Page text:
Authors:Einar M. H. Martinsen ,Tomas M. L. Eagan, Elise O. Leiten, Ingvild Haaland, Gunnar R. Husebø, Kristel S. Knudsen, Christine Drengenes, Walter Sanseverino, Andreu Paytuví-Gallart, Rune Nielsen

Institutions:

  • Department of Clinical Science, University of Bergen, Bergen, Norway
  • Department of Thoracic Medicine, Haukeland University Hospital, Bergen, Norway
  • Sequentia Biotech SL, Barcelona, Spain

Publication: PloS One

Date: April 2021

Full paper: https://journals.plos.org/plosone/article?id=10.1371/journal.pone.0248967

Abstract:

Background
The fungal part of the pulmonary microbiome (mycobiome) is understudied. We report the composition of the oral and pulmonary mycobiome in participants with COPD compared to controls in a large-scale single-centre bronchoscopy study (MicroCOPD).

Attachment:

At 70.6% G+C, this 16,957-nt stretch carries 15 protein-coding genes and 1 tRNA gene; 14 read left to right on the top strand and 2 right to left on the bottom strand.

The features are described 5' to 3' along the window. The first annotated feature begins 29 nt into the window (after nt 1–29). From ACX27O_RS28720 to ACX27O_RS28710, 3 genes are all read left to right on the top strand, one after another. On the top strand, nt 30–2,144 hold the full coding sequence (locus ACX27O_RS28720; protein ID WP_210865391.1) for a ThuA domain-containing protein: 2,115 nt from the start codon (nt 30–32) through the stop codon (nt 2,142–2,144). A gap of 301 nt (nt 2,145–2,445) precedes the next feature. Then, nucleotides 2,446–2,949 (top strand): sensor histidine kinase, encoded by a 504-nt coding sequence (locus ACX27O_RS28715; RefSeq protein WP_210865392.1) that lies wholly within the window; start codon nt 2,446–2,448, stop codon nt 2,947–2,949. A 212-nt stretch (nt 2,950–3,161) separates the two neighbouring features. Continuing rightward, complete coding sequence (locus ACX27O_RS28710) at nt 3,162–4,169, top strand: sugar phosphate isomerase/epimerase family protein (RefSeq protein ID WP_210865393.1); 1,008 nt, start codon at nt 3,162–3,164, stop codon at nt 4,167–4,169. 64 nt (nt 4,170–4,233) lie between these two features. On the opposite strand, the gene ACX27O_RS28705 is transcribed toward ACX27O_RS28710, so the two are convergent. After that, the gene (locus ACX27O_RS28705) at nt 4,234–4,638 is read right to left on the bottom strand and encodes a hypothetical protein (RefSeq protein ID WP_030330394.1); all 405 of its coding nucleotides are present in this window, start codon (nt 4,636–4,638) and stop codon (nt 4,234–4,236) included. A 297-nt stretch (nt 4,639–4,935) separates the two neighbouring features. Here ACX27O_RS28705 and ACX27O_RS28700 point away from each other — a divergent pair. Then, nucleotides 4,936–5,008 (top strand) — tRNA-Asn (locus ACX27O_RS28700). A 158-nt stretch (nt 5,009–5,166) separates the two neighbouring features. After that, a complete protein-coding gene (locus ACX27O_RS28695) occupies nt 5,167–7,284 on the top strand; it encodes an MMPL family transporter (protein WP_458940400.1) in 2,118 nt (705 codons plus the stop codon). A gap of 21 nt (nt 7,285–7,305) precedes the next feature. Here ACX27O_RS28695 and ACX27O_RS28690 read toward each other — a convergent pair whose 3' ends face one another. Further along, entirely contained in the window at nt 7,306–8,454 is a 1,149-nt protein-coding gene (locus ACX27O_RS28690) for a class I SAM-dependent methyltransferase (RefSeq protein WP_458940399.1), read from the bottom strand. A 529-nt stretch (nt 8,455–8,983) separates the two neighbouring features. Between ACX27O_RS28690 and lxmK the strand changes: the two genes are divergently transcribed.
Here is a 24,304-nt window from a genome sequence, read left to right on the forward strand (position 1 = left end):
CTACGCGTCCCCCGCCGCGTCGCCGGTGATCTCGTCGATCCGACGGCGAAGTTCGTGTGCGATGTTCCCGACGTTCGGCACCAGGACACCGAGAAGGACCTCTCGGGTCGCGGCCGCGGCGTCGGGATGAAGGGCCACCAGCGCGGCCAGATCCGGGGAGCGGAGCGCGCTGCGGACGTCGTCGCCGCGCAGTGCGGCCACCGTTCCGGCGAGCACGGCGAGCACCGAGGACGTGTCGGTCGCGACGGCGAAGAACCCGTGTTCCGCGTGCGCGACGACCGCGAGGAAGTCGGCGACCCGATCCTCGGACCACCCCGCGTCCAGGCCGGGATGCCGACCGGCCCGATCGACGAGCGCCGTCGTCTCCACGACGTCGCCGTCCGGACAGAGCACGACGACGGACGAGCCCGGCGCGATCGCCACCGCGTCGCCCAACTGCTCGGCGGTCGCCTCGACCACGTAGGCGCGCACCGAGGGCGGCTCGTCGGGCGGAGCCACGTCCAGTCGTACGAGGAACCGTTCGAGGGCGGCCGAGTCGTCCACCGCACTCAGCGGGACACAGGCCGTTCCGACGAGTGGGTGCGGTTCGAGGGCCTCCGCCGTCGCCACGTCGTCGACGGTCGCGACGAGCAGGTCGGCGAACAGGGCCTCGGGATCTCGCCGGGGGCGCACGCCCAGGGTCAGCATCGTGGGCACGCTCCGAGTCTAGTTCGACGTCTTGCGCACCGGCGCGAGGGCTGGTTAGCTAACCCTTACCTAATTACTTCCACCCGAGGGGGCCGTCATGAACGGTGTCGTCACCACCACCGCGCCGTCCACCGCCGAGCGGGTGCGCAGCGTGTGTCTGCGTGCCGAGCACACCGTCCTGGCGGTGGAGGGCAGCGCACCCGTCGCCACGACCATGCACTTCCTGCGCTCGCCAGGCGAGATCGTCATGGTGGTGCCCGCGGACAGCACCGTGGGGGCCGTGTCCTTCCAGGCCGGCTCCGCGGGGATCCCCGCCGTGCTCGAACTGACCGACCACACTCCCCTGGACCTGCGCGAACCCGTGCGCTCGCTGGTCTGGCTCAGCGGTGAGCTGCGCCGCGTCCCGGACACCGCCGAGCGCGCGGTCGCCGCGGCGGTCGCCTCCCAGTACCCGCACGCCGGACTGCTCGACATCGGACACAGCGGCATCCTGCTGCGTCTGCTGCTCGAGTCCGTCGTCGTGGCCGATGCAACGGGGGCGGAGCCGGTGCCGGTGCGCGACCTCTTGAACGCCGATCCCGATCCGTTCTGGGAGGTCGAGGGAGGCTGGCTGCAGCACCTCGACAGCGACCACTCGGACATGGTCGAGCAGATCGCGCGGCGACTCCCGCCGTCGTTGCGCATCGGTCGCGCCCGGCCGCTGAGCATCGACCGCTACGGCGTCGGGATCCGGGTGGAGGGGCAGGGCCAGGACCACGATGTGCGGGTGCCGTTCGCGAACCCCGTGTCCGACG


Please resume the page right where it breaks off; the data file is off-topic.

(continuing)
Methods
Oral wash and bronchoalveolar lavage (BAL) was collected from 93 participants with COPD and 100 controls. Fungal DNA was extracted before sequencing of the internal transcribed spacer 1 (ITS1) region of the fungal ribosomal RNA gene cluster. Taxonomic barplots were generated, and we compared taxonomic composition, Shannon index, and beta diversity between study groups, and by use of inhaled steroids.

Results
The oral and pulmonary mycobiomes from controls and participants with COPD were dominated by Candida, and there were more Candida in oral samples compared to BAL for both study groups. Malassezia and Sarocladium were also frequently found in pulmonary samples. No consistent differences were found between study groups in terms of differential abundance/distribution. Alpha and beta diversity did not differ between study groups in pulmonary samples, but beta diversity varied with sample type. The mycobiomes did not seem to be affected by use of inhaled steroids.

Conclusion
Oral and pulmonary samples differed in taxonomic composition and diversity, possibly indicating the existence of a pulmonary mycobiome.